National interests are paramount in establishing ties between the states, as it is considered a significant component in international relations. Engagement is the best solution to resolve any difference between the states. However, post-withdrawal of allied forces from Afghanistan, no one can deny that the Taliban regime is a reality, and engagement with them can ensure regional security and stability. India has also begun to realize and act on its strategic interests in the Taliban-governed Afghanistan and has continued to pragmatically engage with the Islamic Emirate.
Still, no government has recognized the Taliban as the legitimate rulers of Afghanistan, but India believes national interests could be achieved through limited engagement. India is neither a geographical nor can be a strategically natural ally to the Taliban. Hence, its rapprochement with the Taliban regime is both economic-strategic initiatives and Pakistan-centric.
Has India changed its strategy towards the Taliban?
In the past, India has always viewed the Taliban as a proxy of its archrival Pakistan and also maintained close ties with the northern alliance against the Taliban. India has renewed its engagement policy with the Taliban and on 2nd June 2022, a high-level Indian delegation led by J P Singh, the External Affairs Ministry’s Joint Secretary held a meeting with the Taliban’s acting Foreign Minister Amir Khan Muttaqi in Kabul. This was the first-ever official visit by the Indian officials to the Afghan capital since New Delhi shut down its embassy in Kabul following the Taliban’s return to power in August 2021.
However, the delegation desired to re-open its embassy equates to official recognition of the Taliban regime. Taliban regime has been a hurdle in the way of Indian support to anti-Pakistan subversive activities using Afghan soil therefore New Delhi is all set to give a legitimate cover to her ulterior motives for having good ties with Afghanistan.
Historically, after decades of open hostility, India has moved closer to reviving its diplomatic ties with the Afghan Taliban. India’s approach to the current Taliban regime is different from the past because during the first Taliban regime from 1996 to 2001 India neither extended its recognition nor had a diplomatic presence in Afghanistan. New Delhi did not engage Taliban officials; in fact, it supported the anti-Taliban resistance at the time. After the fall of the Taliban regime, India supported successive governments in Kabul and extended massive aid toward the country’s socio-economic development. India provided training to Afghan security forces, police, civilian officials, and teachers.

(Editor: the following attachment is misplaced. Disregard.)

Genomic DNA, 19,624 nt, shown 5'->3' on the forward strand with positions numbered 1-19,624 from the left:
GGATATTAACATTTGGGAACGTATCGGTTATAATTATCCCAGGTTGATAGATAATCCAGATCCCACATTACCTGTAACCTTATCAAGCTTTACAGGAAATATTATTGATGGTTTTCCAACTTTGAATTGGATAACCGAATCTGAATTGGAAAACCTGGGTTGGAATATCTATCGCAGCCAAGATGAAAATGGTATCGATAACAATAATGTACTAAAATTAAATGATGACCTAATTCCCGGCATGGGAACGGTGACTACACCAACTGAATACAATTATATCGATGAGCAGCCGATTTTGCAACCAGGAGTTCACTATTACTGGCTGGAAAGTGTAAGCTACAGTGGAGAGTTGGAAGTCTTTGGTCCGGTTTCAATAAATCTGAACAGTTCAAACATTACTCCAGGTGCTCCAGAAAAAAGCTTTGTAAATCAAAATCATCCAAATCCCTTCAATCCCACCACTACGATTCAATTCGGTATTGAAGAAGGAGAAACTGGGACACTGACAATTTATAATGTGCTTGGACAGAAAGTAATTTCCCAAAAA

In addition to an embassy in Kabul, India had consulates in Herat, Kandahar, Jalalabad, and Mazar-e-Sharif. It has been claimed that these consulates were involved in subversive activities against Pakistan. It is important to mention here that India abruptly reduced its footprint from Afghanistan with the Taliban returning to power. She closed its embassy and consulates. During anti-Pakistan and India-friendly Afghan previous regimes, New Delhi had free reign to arm and finance terrorist groups to carry out subversive activities against Pakistan. After the fall of Kabul, India was among the most eager nations that closed their missions in Afghanistan while leaving behind “friendly” Afghanistan in chaotic conditions.
On the other hand, Pakistan putting aside animosity has granted India permission to send wheat and lifesaving medicines to Afghanistan through Wagah Border on an exceptional basis for humanitarian purposes. While Indian efforts to gain its influence in Afghanistan are aimed at preventing Pakistan’s influence in Afghanistan. India’s role as a spoiler in Afghanistan and the region is well known. In this context, Indian efforts to project Pakistan as an aggressor and exploitation of the situation in Afghanistan can be gauged, post-Taliban control of Kabul, Indian TV channels broadcasted video purporting to show Pakistani aircraft attacking Panjshir but in reality, the video was depicted American jets flying in Wales.
The way forward
India’s Arnab Goswami claims that Pakistan’s ISI officers are staying on the fifth floor of Serena Hotel Kabul and meddling in the affairs of Afghanistanwhereas there was no such floor in the building. However, Taliban spokesperson Suhail Shaheen in an interview with India Tv9 denied all these claims.
The growing engagement between Indian and Taliban officials indicates that New Delhi has economic and strategic ambitions in Afghanistan and the Central Asian states, which cannot be fulfilled without establishing ties with the current Afghan rulers. India sees benefit in having trade and other economic connections with a major provider of oil and natural gas. It has also wanted to establish a broader security horizon with Central Asian countries as a counterbalance to its adversaries. Extending aid and developing trade and diplomatic ties with the Taliban regime are seen as ways to prevent it from acting against Indian interests.
Though Indian officials have made it clear that a diplomatic engagement with Kabul does not mean recognition of the regime but somehow it indicates defacto recognition of the Taliban regime. In nutshell, it is the right time when regional states should collectively initiate a diplomatic effort to find a regional solution for the crisis in Afghanistan. A collective effort can ensure that no country would use the prevailing situation for their benefit and thus turning Afghanistan into another battlefield of proxies.
The author is an Islamabad-based analyst and holds MPhil in Peace and Conflict Studies and can be reached at firstname.lastname@example.org. The views expressed in this article are the author’s own and do not necessarily reflect the editorial policy of Global Village Space.